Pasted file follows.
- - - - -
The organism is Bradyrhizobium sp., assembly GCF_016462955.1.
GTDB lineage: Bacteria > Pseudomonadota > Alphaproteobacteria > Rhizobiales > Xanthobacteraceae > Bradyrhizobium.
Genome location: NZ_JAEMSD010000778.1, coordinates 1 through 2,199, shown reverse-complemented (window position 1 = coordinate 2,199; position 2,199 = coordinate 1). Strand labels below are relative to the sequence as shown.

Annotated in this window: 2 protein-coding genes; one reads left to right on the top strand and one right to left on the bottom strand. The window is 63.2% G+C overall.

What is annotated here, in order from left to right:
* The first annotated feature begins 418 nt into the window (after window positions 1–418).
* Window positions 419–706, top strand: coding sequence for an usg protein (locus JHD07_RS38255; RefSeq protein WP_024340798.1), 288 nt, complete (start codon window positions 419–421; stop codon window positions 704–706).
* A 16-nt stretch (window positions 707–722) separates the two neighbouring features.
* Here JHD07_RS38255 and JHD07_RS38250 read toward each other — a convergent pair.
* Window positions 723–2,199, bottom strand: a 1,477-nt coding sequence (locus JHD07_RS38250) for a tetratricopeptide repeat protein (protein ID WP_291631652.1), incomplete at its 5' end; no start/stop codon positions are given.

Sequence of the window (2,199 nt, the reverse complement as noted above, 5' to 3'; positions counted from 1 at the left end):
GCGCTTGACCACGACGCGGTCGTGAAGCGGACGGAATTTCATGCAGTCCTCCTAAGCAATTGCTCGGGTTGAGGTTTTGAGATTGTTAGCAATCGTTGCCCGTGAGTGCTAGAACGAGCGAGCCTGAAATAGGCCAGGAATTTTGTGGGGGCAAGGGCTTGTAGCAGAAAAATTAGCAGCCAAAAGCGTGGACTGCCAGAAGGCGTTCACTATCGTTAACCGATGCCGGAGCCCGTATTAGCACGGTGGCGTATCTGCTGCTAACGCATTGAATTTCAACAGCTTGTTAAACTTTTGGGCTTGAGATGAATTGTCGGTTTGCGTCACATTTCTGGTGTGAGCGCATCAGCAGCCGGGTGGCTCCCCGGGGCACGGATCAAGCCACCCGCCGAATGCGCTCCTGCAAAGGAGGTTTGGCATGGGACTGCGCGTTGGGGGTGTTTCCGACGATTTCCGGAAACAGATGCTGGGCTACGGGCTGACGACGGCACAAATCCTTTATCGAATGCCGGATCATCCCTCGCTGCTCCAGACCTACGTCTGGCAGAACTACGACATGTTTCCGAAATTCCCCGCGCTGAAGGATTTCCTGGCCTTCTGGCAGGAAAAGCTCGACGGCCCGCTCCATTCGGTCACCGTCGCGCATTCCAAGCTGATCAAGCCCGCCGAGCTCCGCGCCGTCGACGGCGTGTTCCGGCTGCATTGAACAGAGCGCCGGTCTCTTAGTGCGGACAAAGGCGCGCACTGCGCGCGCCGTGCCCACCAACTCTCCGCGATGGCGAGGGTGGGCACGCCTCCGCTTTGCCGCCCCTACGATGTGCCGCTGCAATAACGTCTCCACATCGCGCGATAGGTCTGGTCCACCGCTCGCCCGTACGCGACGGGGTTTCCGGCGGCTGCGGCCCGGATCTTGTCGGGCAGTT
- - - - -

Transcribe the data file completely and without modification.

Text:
The organism is Bradyrhizobium sp., assembly GCF_016462955.1.
GTDB lineage: Bacteria > Pseudomonadota > Alphaproteobacteria > Rhizobiales > Xanthobacteraceae > Bradyrhizobium.
Genome location: NZ_JAEMSD010000778.1, coordinates 1 through 2,199, shown reverse-complemented (window position 1 = coordinate 2,199; position 2,199 = coordinate 1). Strand labels below are relative to the sequence as shown.

Annotated in this window: 2 protein-coding genes; one reads left to right on the top strand and one right to left on the bottom strand. The window is 63.2% G+C overall.

What is annotated here, in order from left to right:
* The first annotated feature begins 418 nt into the window (after window positions 1–418).
* Window positions 419–706, top strand: coding sequence for an usg protein (locus JHD07_RS38255; RefSeq protein WP_024340798.1), 288 nt, complete (start codon window positions 419–421; stop codon window positions 704–706).
* A 16-nt stretch (window positions 707–722) separates the two neighbouring features.
* Here JHD07_RS38255 and JHD07_RS38250 read toward each other — a convergent pair.
* Window positions 723–2,199, bottom strand: a 1,477-nt coding sequence (locus JHD07_RS38250) for a tetratricopeptide repeat protein (protein ID WP_291631652.1), incomplete at its 5' end; no start/stop codon positions are given.

Sequence of the window (2,199 nt, the reverse complement as noted above, 5' to 3'; positions counted from 1 at the left end):
GCGCTTGACCACGACGCGGTCGTGAAGCGGACGGAATTTCATGCAGTCCTCCTAAGCAATTGCTCGGGTTGAGGTTTTGAGATTGTTAGCAATCGTTGCCCGTGAGTGCTAGAACGAGCGAGCCTGAAATAGGCCAGGAATTTTGTGGGGGCAAGGGCTTGTAGCAGAAAAATTAGCAGCCAAAAGCGTGGACTGCCAGAAGGCGTTCACTATCGTTAACCGATGCCGGAGCCCGTATTAGCACGGTGGCGTATCTGCTGCTAACGCATTGAATTTCAACAGCTTGTTAAACTTTTGGGCTTGAGATGAATTGTCGGTTTGCGTCACATTTCTGGTGTGAGCGCATCAGCAGCCGGGTGGCTCCCCGGGGCACGGATCAAGCCACCCGCCGAATGCGCTCCTGCAAAGGAGGTTTGGCATGGGACTGCGCGTTGGGGGTGTTTCCGACGATTTCCGGAAACAGATGCTGGGCTACGGGCTGACGACGGCACAAATCCTTTATCGAATGCCGGATCATCCCTCGCTGCTCCAGACCTACGTCTGGCAGAACTACGACATGTTTCCGAAATTCCCCGCGCTGAAGGATTTCCTGGCCTTCTGGCAGGAAAAGCTCGACGGCCCGCTCCATTCGGTCACCGTCGCGCATTCCAAGCTGATCAAGCCCGCCGAGCTCCGCGCCGTCGACGGCGTGTTCCGGCTGCATTGAACAGAGCGCCGGTCTCTTAGTGCGGACAAAGGCGCGCACTGCGCGCGCCGTGCCCACCAACTCTCCGCGATGGCGAGGGTGGGCACGCCTCCGCTTTGCCGCCCCTACGATGTGCCGCTGCAATAACGTCTCCACATCGCGCGATAGGTCTGGTCCACCGCTCGCCCGTACGCGACGGGGTTTCCGGCGGCTGCGGCCCGGATCTTGTCGGGCAGTT